at shutter aperture means, I teach them how to shoot manual with their cameras and it's changes everything right so you should be all right the reason I don't want anything I don't want that camera making any decisions for me whatsoever, right? Like none my cameras are not smart everybody thinks they are, but they're not they're actually programmed for the status quo for the average image, right? I'm trying to do above average things with the camera so I don't want the camera thinking for me at all right? Not even auto white balance mainly because I'm used to be j peg but I'm not open that can of worms up again the reason the reason why aperture priority doesn't make any sense to me and I understand what you mean by exposure conversation I totally get it because I know greg gibson the guy talked about yesterday issue's amateur priority I know the time you read this, you temperature priority and I'm always trying to be the fastest I can be right? And so he at one point he was like, he was like way had this this debate and he finally told me he goes, well, I'm controlling it manually right with exposure compensation and he says I'm actually doing it faster than you tyler because I only have to turn three clicks each way as opposed to me, you know, run in my dial more right so he can get there faster and I'm like, okay, that makes sense that makes sense but then I realized that you only have three clicks each way right arm three full stops that's all you have I need more sometimes so aperture priorities I'm shooting for these highlights in these crazy lighting situations so amateur priority would slow me down in that situation you know, right? And so on this next example we're going to talk about it okay? I'm gonna tell you how to do it, okay? So manual always for me so this is kind of fun, okay? This is a new thing I've done I'm going to move out of your way david because you can understand this, right? You look like a deer in headlights right now so in the end if you disagree with me it's completely fine right now but I shouldn't say guarantee I shouldn't guarantee anything but so this is a this is an example I want to show you of of how I shoot manual on white works so the way I shoot manual is I'm gonna go through it really quickly, okay? But I think it's gonna make sense so I'm gonna ask you guys a question out of what are the three things that affect exposure? Basically, what are the three things that go into making a photo? Cameron yes eso aperture and eso aperture and shutter speed right? Okay, which one of those three is the hardest one to change takes the most amount of button pushing to change right? Okay, so you don't want to be changing I sew a lot because it slows you down right especially on these cameras those I mean I think all like new cameras had that but I mean, you know on this this is shutter this is aperture, right? I can change it like that so quickly but I got to do two buttons here you know that kind of stuff, right? Eh? So what I do is I is that a z I decide my I s o first and I set it and forget it you know those infomercials like when they cooking chicken set it and forget it right and I did to appoint obviously I set my eyes so for the scene okay whatever that's going to be I put my eyes so as high as I possibly can all the time because the reason I bought the five d mark three is because I have motion blur mohr than auto focus issues I have motion blur issues in my images I cannot hand hold a digital camera like I used to a film camera. I could handle the film camera a tenth of a second fifteenth of a second easy and now it's like I get motion blur to fiftieth of a second sometimes which is ridiculous tracing nuts so I bought this a for the performance because it has great hi s o but I also bought it does it's going to allow me to get my shutter speed higher right, okay, so I said s o usually like for a cz high as I can get it and feel comfortable with it then I, um then I said the aperture okay? And the reason this is one reason I don't like aperture priority because aperture priority is then in theory choosing my shutter speed for me and so that I don't want that to go too low and then I end up getting motion blur, right? But I set my aperture next and because usually think about how many things you want, like I s so you only have a certain amount that you can actually use, right? Four hundred our two hundred upto like thirty, two hundred maybe right aperture, you only have, like a few apertures that you could really use, right? We don't want to run around shooting at five point six or eight f ate all the time because we have too much depth of field and it looks like an iphone picture, right? And so, you know, I'm usually around like f to toe like f four max that's, not very many options, right? But shutter speed, I had tons of options don't I have thirty seconds all the way up to eight thousandth of a second, right? So all I'm doing is I'm setting my s o and I'm setting my aperture and I'm just adjusting my shutter speed all day long to match the lighting conditions that air there does that make sense? So all I have to worry about is that dial right? Okay, and so what I'm doing now is is I literally have broken this down in my head too on cannon left his light, brightest dark nikon bride, his light leftist dark okay, that's it like that's how stupid I am to myself and all I do is I see light and I go, oh, that's like go to the right that's dark go to the left and I like the back of the camera and I make sure I'm in the right place and keep going so left his light right his dark left his light, right it's dark, right? And you but you always have to remember where you're at on the numbers of course you don't like left his dark, you just got to get more, you know our lettuce light, I gotta get more light in and then you're like, oh, I'm one second exposure that's not gonna work, right? You gotta pay attention to where your numbers are, but when you're when you've already set yourself up for this scene and you're in those right places, then that's all you're doing you're all all you're thinking to yourself is just watching the light, and you're just adjusting for it as it happens, right? And I'm the reason I waited today to tell you guys all this stuff is when you see the video, I want youto watch how I do all that kind of stuff and you'll see and you'll hear me running that running the dial's okay, right? Yes, they're usually using a spot metering no evaluative. Ok, like the one with you know? Yeah, I think spot. I think spot is too it's, too it's. Too precise. Right? So what? What can happen is that is that you can expose for something. And then if you just off a little bit, it could really change. What's going on, you know, right. Are you watching the camera meter at the bottom of the screen? Wait yet you said yes, yes. Okay. So what I do is I I I I said what I said, where I want the I want the effect of the image to be meaning the depth of field depth, the fields for people out there that might be new at this and don't know, depth of field is how much is in focus. Right from here to there you know like on this picture they're in focus but this stuff right but the seat right behind them is out of focus if you use ah higher aperture than mohr things would be in focus right so I want a certain effect of my death the fields I set that first because what's gonna and then and then I'm going to control my my shutter right because I want to make sure that that hits that where I want it right ok so I set that first and then I adjust my shutter speed to the light that's there and the reason I want to be in in control of shutter speed because what's going to hurt your picture more depth of field or motion blur motion blur every single time's gonna kill it I can not even hardly decipher between like two point eight in f four on a on a on a thing I like well if you look at the distance between here and there it's about yeah I'm not that scientific right but most important motion blur I just got screwed you know so and and and and you're going to see this in this next in this next thing I'm going to go through this right so here's the wedding I shot where they when this is all shot on j pigs had to be on top of things and they were leaving their their ceremony and coming down the aisle, right? And so here they are. So this is that seven twenty nine forty p m forty seconds s o sixteen hundred have to point to an eighth of a second eighty eighth of a second was dangerous. I don't know why I was there to be quite frank with you. Um, but so I shot a picture and it's really not great, but I'm backpedaling with them, right? So then forty one see how day I went to sixty if you see what happened, I changed it to sixtieth in less than a second. I don't know why it's ridiculous, and I blew it. I blew the picture, right? See how blurry it is. All right, so then I'm I'm still backpedaling with them, and I'm still stuck in my same s o in my same aperture, and then I went back up to eightieth, so I must have bumped it because that's ridiculous. Why? Why would I do that? Still blew the picture see the motion blur right on that pulley at this point, I'm like freaking out, you know, like, I'm missing it, I'm missing, I'm missing it, but I just kept shooting and I kept just adjusting, and I'm hoping that I'm going to get lucky and then right here sixteen hundred have two point two I got back upto one sixtieth so I got I got smart right I'm like you idiot and I fixed myself right I saved myself and that's only been nine seconds right okay so I gotta back up to one sixty then they're looking awesome like this is a fantastic photo I finally got one sharp and look at their faces right it's horrible and then and then they just keep walking okay that one's okay fifty two now I got myself out the two fifties right so I caught my mistake didn't I and what happened was is I was I was backpedaling with them backpedaling and I must have just done this real quick and I'm like oh god and then I fixed it right see I went I went to the one I just did I didn't think about that it was too blurry I need a higher centre speed to the right see that to the left to the right right to left okay so so I hit the two fifty it's right well then something amazing happened really what you laughing at my my light acquisition deficiency eyes that way you're laughing at me right? Yeah yeah that's horrible innit? And I'm like light light light they went into that light people and they that beam of light I must say I was like freaking out right? So look what I did I went up to six fortieth and then I went up to four point five which completely defeats what I just told you to do it isn't it I should've just doing doing this assumes that light hit I should just like this and just ran that dial up you know because I don't know if aperture I could get that far not with exposure compensation that's like a lot of stops that that's more than three stops you see I'm staying and so when that light happened I could just go on like this right? Well with what's really interesting about that is I do this so much and I know my camera so much that I did not want to stop shooting I think I think because why did I go to four point five? Right? Okay look at that blue that picture right six fortieth that four point five but watch what happens next f ate how why did I do that? Like you know but say look seven thirty oh six seven thirty oh five so less than a second later, right? So what I did was I think it was because I didn't want to stop shooting the moment but I didn't know where my exposure was I don't have time to look at the back of the camera so I'm literally just like frantically spinning dials to see if I can get the exposure where I want it and my mind just said it knows better and it sze muscle memory it's said dude, you've got another dial that is not being occupied by your shutter button and I must have gone like that and I got the frame right and there's the final rite and I love that photo like that's an amazing picture and like now the argument would be had you been shooting raw you could have brought that back right and I know that I get it I understand it you know? But I'm just telling you that there are times that that raw won't won't bring something back like that, you know? I mean and so does that make sense is that does that do you see how quickly I did that and how quickly I worked through that whole situation and how I used how I shot manual that way? Did that make sense? All right, how you feeling intrigued that's all I can ask for right? And I just wonder I don't I haven't tested it I haven't honestly haven't done enough aperture party too no, but like I was doing I was trying aperture priority and it was just tripping me up like tremendously and I didn't feel that I could get the exposure compensations extreme enough for the type of light that I'm looking for right like that is what I dream of like I dream of light like that and it's like but it's so bright and when and where my exposure was for the inside of that place and I can't be they walked into that light. I mean, what in the can you imagine like, look at this, that shadow is kind of weird, but it's actually really nice, you know? And it just right past it's so fantastic anyway, so I don't know what average where would I get there? I think it would I don't feel like I have problems with them in just like that if I was a four five and instantly would have taken you teo twenty five hundredth of a second or something like that and then if I needed to drop it down a little bit of an aperture priority, if you didn't exposure compensate, which I would I would you know, you would have to I would come down to one or two stops you would have to, because if you're unhappy your priority and you weren't exposure compensating on the camera manually it would it balance this exposure and it wouldn't have it wouldn't have exposed for that? Probably it would have tried to balance it, it wouldn't have this would not be the end result, you're right, there would be a little bit more in the shadows, but I know rock and save all that kind of stuff, right? You know, I'm kind of appears I kind of think that it should be all done in camera not to say that role hasn't saved me the last couple of months on a couple photos I think you know what? Yeah, any questions on that kind of stuff right way good I think we're in pretty good shape folks almost wanted to to maybe go over it again is that ok? Just the spinning it's fine, I want to make sure that we got there with any questions appreciate they can do that it's no problem if you have time, I just want to make sure that we're on track so let's let's do that and I appreciate it. Thank you. So so basically, what what I'm what I'm what I was talking about is the you gotta understand the thought process and you kind of actually have to understand and know what kind of the end result of your photo needs to be right so it's all up to you in a way, it's not just what's making a good exposure but it's also what you're trying to say with your photo oh right, so sometimes you might want a motion blurred picture of somebody running or something like that it gives it a energy or something like that, right? And so therefore you now have to start your exposure in a different place right, I'm going a little bit differently about this. And so I'm hoping this will kind of drive it home by thinking in different way, right? So so you have to think about what the end result of your photo wants to be so let's. Just say you want to blur the picture, then where would you start on trying to the starting place for your exposure shutter speed. Right. So you know that you need to have it. What? Under one sixteen to me. Thank you. Get motion, lord. Time must, like always do this, like freak out. I know it's like, oh, my god, what's happening, you know? But no, but yeah, right. You wanted under technically, you want under, like, sixth of a second, my thirtieth, fifteenth, something like that. So you want to start there so I would I would start there, and I would put my shutter speed there. Then I would point the camera to get a light meter reading. Like, I'm always looking at the light meter, right? So, here's, how I do it? I said what I think I want to start with nine times out of ten. It ain't blur, right? So, nine times out of ten it's going to be and the aperture is where I start because I know that I just want that depth of field to feel the way it does write so and then I point the camera up at the scene and I make the meter happy does that make sense so I put the meter right in the middle right and then I take a photo okay? And um yeah, I I chimp like every photo almost um right don't call it chimp in by the way you know, you know do you know why they call it temping? Because when digital first came out champion is when you look at the back of the camera right? They called it chimp because when digital first came out people would be like, look, I got it I got it you know and it's like yeah, I don't I don't chimp um I find tomb that's what I say and I'm not afraid to admit it, okay? So so basically, if I'm if I'm going to shoot you guys, I'm knowing that four hundred eyes so ain't gonna work right? And so I put it let's just say I'm going to try sixteen but that's still not gonna work either um I set my white balance have set my eyes so I sent my aperture and I point the camera at you guys and I make the meter happy right? And I take a picture here's bad as the people seriously you just like this unbelievable! I should end this yeah, I got a moment you know it's not bad, right it's just I mean it's not great but you know whatever it sze elit yl bit dark, right? So I just I can never trust these meters by the way I don't think bail saying problems with it but I'm like I'll make the meter happy and I'm like no that's not right and so it's fine that white wall in the background that storm that's throwing the meter off because the meter is always going to meet her for the brightest part of the picture right was part of that white wall one way around that is a psychic like it maybe meet her like your your skin tone really matches the floor and so I could actually like I could actually point the camera down and get a light meter reading off of that too as well always try and look at the same light that's falling on your subject get a meter reading for that, right? You guys know the hand trick where you put your hand in front of the lens take a meter reading right won't work in this situation because I got a lot of light on me right? But like for instance on back backlit situations like with a window and you want to expose for their faces right if you just point the camera at that it's going to expose for the window because the windows so bright the cameras the meter always wants to make the brightest part darkest or expose for the brightest partner picture right? But you don't but if you just exposed to that window what's gonna happen to the people cool silhouette right sometimes good sometimes not right? So if you actually you can actually like so if I'm sitting here you're there that window's open and you're going cheese for me like you just did probably anyway, um, I would I would if minus these lights weren't on me and I was in the same light as you I would put my hand in front of my lens like this and fill up fill up the frame because the light hitting the backside of my hand is aboutthe same like that sit in the back side of your face, right? One thing I could do if I wasn't on hot lava is I could walk over there and put get right up in your face, take a meter reading and then back off right? And then if they put the camera back up, the media is going to freak out right? The media is going to see that bright window but floor you're wrong and I'm gonna see I'm smarter than you I'm right but if I don't have time to do that, I can just do this real quick and get him get him eating out the back of my hand, and then I can get really, really close and then fine tune it. Does that make sense? That's basically where the same light is, um, falling right here. It wouldn't work could see how bright my you know, my hand is right, because, I mean, if you can see if you can see this the brightness on my hand you can't really see on the back, but you can see how that light changes dramatically as as I move around it's no different than if you guys were in the same spot. Right. Ok, so, um, is this the chime in and say, this is making sense or there are they just kind of so waiting for me to get somewhere. This is solid. Thank you. Okay, so with these guys understood it, and I just wanted to make sure that they were on track. Everybody out there was, but so then so so so once I get all that stuff set and I and I and I decide what the effect of my photo wants to be, which ninety nine percent of the time is going to be shallower depth of field and you know no motion blur right so I set my eyes so as high as I can get it for the situation and then I set my eyes my aperture rare one in which is usually around two to three point two four sometimes that four freaks me out for some reasons I go two three two is that making sense but whatever whatever makes you happy right and then I and then I and then all I do is I point the camera let's try something else let's try let's try this okay so if I wanted to shoot guns from our life so if I if I if I point the camera over it jim and I get an exposure reading and I take a picture it looks horrible right it's a horrible composition anyway but that dark wall threw off my exposure so I would look at the back and I would like to light which means what do I need to do to the right right if I'm nikon I go to the left right so if I do this and I shoot the picture oh too dark too dark you're just spending the button is better is that how you do it you're wasn't looking at anything I was even looking inside I was just going I was just you you don't you're like oh I need to go to stop to the right you just spin it in the I don't have time to think about that stuff okay moments or just flying by I can't be like okay, we're just trying to get close like get in the ballpark and then you can touch it up later totally yeah right and I used back the screen to find tune it it's there for a reason in my opinion you know I'm not I'm not ashamed I'm not a purist where I'm like I walk and I can't walk into a room like this is four hundred for I can't do that I'm not that good right and so so basically what I did I don't know you guys can share this but so this sucks right? And then that really sucks and then a little bit better a little bit better and then yeah and then and then I got is where I got where I wanted to be and I wasn't looking at the meter at that stuff I was just just on the back of the screen boom boom boom boom could you you know just really fast, right? Yes so you're using like a back button focus and the meter's through that we'll talk about that next okay, but see the meter through that and then to kind of be the starting point from your back button focus it sets the meter there we'll get there that segment that's a big one that's online blind you know honest taught you about eye focuses huge on dh so and so and so you know we'll get there and talk about that but yeah no actually though that when you're back but in focus you have the meter start on the front button first down halfway in the meter starts to do the meter and start meeting uh is it different than when the meter is triggered from the back button focus? I have no idea it might be the thing is is that I want so every everything on this camera needs to have its own purpose, right? Two purposes, I guess for now no this fingers for shooting and for shutter right his fingers for focus and for aperture that's it right? So all right, so we don't ever want to have to hold anything that we're going I can't get ahead of myself back putting focuses literally next and it's going to be big and it's gonna take a lot of people understanding it does everybody underst no back and focus here, man, when I was new to the game, I've just got to be some people out there that don't know about it so anyway, but but I'm gonna explain how I use it and that's really important to you know, so yeah so so so the meter you just try and make the meter happy and then try and get as close as you can, and then I and that's about a mine that I used the back, the screen to find tune it right? And so I'm not thinking about numbers, but I'm not a math guy couldn't even do twenty four times, one point six, right? You know, so I'm not I'm not a math guy, and so I don't want to think about numbers. I don't just want to know that like my depth of field, which is my aperture needs to be where I want it, and I just need to listen to my shutter. So if I if I'm shooting something and all the sudden this happens, whoa, okay, that's better. And then I had to do that, so see that so I was too low and then I thought, go to jai, then I'm like, shoot now I gotta compensate because I under exposed the scene now and often times I'll run my aperture that way so my aperture will go to the left at as my shutter speed went up. If my shutter is too low, is that making sense? Right and then I can longer then get it hopefully get it all to line up in that sweet spot and then I can keep after moments moments are so hard to shoot and so hard to keep up with that if you're fumbling with those dials and you're thinking about all this stuff the foot the bottom line is you're missing it and if you're changing lenses you're missing it right and I mean I'm telling you it's really interesting on this live shoot because I was watching myself and I'm like good god dude, you almost missed that what's your problem it's so funny like toe watch like me and like brandon's videos and stuff like that and I'm like what that way why were you over there? You almost missed that moment but it's interesting how fast it can happen and how quickly go get into position and you gotta think about how you're doing you got to think about the light in the moment in the composition coming together and you think about the background and you gotta watch what's happening you've got to not be in front of everybody face and messing things up and tripping over things and oh yes now you have to also expose a picture and had focus and hit the moment in a split second right? So that's it has to be just like streamline like nobody's business so I think we're about there there any final questions or should I wait to come up there and talk about some final questions that's all right, we'll pick up for you well, I'm getting set up um can you talk a little bit about me tearing and read and re composing is that something that you generally d'oh meet a ring and focus and recompose let's talk about let's talk about focus and recompose because we had that question as well that's our next segment okay, I'm going to dive into it big time but yes, yes I mean, what was the question though just in case I don't I don't get there how do you how do you succeed at it? Yeah okay because it can be tricky it can be really, really tricky and that's what I mean, quite frankly when we come back from the break, I'm going to I'm going to dive into that tremendously, okay? So I just don't I hate to always do that with the questions now but it's amazing how these questions are literally lining up with like everything transits in the next and we loved doing that it's very typical so let's talk about why you choose not to spot meter say on the face it's just it's just a matter of speed and accuracy think again I'm just telling everybody what works for me, you know and there's people that like study this I'm sure and they have like, you know, analytical conversations about like, you know, the percentages of how the meter in works and I don't know all that kind of stuff I just need I all I care about his moments and so I just have to get there quickly and so I find that if I spot meter there could be a situation that's that's like really concerned throwing me off if I'm trying to swing for like but the images I'm looking for stuff like this, right? We're like a big black scene or something like that and down in the corner is like one person like backlit or something if I try and spot meter it's going to be really hard for that to find the exact point that I want to meet her off so I basically I'm essentially meeting off the back of the camera, ok? To be quite honest with you. Perfect. So anoop would like to know which focus mode do you use that next next next segment? Okay, so we're gonna save all focusing for next thing went great and then, you know, let's see, I think we're I think we're in great shape here I'm not sure that you know, because it was definitely keeping that light is a little tricky people are, of course, questioning the j peg, but now you're doing it, you know, you're living in a little bit, maurin theron now, and you kind of go back and forth, you know, if I mean, I am I I'm a part of a of of of a group of guys that ben christmas, some other guys, you know, and they just give me crap like daily about it, you know? And and I just haven't felt the need yet yeah, you know, like, andi, I understand why people like you have more range and you could do all this, whatever, you know, and I'm just like, I just the bottom line is, mike, clients don't give to whatever's if I shoot raw or j peg, they don't know, you know, and so I'm kind of like, it isn't worth all the extra I'm not sure if it's worth all the extra work, right, like tons of hard drive space, it takes me four hours to download cards now and, you know, I don't know if it's worth it or not, I'm still feeling it out, yeah.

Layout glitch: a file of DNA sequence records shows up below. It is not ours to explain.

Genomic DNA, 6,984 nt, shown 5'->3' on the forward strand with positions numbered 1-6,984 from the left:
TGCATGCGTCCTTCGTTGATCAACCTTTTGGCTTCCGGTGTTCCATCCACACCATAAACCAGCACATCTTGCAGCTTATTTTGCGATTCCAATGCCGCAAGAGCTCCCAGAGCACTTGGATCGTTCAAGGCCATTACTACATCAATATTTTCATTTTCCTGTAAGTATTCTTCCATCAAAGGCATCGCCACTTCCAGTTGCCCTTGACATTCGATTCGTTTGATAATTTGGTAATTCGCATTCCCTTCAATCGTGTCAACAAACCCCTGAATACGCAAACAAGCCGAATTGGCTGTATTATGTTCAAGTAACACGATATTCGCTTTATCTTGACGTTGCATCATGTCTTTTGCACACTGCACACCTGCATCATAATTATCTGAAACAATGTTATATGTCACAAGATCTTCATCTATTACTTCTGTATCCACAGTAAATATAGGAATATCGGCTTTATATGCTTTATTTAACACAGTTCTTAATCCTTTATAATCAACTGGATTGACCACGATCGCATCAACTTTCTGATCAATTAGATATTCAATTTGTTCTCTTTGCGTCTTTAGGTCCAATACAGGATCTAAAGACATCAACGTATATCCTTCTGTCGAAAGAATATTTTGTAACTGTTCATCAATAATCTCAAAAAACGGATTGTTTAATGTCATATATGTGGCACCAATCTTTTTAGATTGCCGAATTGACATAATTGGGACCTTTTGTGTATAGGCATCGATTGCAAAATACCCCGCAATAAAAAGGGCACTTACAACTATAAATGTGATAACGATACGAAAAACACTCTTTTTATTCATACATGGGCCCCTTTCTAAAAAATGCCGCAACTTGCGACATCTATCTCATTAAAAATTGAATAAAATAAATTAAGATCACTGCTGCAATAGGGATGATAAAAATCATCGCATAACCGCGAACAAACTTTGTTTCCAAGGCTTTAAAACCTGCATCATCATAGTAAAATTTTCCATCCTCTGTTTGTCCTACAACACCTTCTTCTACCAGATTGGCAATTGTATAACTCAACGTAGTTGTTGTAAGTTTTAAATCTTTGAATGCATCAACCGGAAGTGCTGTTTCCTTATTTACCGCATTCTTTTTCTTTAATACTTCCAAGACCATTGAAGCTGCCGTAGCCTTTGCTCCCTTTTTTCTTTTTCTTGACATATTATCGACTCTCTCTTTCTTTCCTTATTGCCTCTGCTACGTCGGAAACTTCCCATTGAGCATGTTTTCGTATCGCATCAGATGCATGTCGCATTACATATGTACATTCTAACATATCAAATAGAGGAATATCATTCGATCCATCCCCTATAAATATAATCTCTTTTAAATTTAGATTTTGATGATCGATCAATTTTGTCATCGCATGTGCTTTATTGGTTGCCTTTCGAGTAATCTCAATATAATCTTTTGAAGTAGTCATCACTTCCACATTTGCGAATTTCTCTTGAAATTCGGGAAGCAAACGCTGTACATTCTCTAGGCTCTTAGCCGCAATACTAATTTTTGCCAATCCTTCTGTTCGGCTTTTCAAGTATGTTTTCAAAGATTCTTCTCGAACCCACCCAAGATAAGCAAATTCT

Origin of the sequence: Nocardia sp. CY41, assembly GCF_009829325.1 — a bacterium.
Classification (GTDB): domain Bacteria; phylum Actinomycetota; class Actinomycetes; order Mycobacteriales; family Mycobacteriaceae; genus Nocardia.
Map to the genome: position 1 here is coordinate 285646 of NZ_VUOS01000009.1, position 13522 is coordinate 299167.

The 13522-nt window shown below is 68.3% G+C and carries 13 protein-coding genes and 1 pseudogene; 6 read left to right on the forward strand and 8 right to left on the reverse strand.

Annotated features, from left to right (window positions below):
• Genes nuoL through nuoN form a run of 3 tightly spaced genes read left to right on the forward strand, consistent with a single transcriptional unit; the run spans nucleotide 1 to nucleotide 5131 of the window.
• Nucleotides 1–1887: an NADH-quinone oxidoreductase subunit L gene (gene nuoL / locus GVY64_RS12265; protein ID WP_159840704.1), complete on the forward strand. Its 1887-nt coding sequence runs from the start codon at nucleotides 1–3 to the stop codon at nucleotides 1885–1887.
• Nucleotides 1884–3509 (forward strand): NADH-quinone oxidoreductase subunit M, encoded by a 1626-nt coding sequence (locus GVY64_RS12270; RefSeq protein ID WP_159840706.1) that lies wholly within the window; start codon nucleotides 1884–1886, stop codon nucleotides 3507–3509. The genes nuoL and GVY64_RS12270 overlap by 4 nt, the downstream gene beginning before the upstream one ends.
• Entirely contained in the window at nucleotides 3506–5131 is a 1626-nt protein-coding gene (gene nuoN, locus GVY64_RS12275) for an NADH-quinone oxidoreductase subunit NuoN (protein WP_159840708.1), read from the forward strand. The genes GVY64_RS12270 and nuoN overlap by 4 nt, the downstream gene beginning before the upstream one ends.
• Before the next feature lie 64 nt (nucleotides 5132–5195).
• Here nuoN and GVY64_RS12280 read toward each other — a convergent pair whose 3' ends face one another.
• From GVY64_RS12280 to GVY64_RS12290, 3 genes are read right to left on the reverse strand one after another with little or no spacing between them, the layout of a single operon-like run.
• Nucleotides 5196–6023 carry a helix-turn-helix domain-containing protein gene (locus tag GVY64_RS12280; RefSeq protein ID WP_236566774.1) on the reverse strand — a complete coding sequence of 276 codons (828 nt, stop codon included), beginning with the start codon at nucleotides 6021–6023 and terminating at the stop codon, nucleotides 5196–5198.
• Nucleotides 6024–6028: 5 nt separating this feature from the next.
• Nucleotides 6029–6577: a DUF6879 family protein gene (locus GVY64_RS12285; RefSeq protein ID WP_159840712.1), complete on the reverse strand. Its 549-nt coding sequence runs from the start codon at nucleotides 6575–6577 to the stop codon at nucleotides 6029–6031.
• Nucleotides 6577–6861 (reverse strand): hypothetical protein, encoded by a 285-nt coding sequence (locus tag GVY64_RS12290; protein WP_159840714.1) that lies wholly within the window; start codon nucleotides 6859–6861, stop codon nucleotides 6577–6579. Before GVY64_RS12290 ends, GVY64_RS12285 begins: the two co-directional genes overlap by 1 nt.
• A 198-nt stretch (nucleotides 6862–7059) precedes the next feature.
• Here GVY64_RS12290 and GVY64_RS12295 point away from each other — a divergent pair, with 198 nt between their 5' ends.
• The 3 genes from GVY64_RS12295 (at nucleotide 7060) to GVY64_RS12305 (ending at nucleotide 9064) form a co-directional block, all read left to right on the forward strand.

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Ratings and Reviews

a Creativelive Student

Tyler calls 'em like he sees'em. He gets it: capture the emotion, the expression, the feelings of a wedding without preoccupation with perfect posing, perfect lighting, perfect camera settings. An image of a father's expression seeing is daughter in her dress for the first time is far more important than trying to get it framed just right. Anticipate. Watch. Don't interrupt a moment. This is a great series to refocus on the true meaning of why we shoot weddings.

a Creativelive Student

Recommend but with one big caveat. This class is useful in terms of his approach and mindset. I found it really inspiring in that respect. It's worth watching if you want to broaden your mind and make your wedding photography more interesting. Don't bother with this class if you are looking to improve technically, Tyler isn't a great technician and most of the info he provides in that respect is garbage and outdated. He also comes across as very arrogant at times and he's not a great instructor.

Chethan Kumar

Tyler is not just an awesome wedding Photographer but a very good human being. Love the way he speaks, teaches and respect students and their work. I enjoyed each and every bit of this learning and learnt a lot. Thanks creative live and Tyler. Regards, Chethan Cks Photolab Melbourne|Australia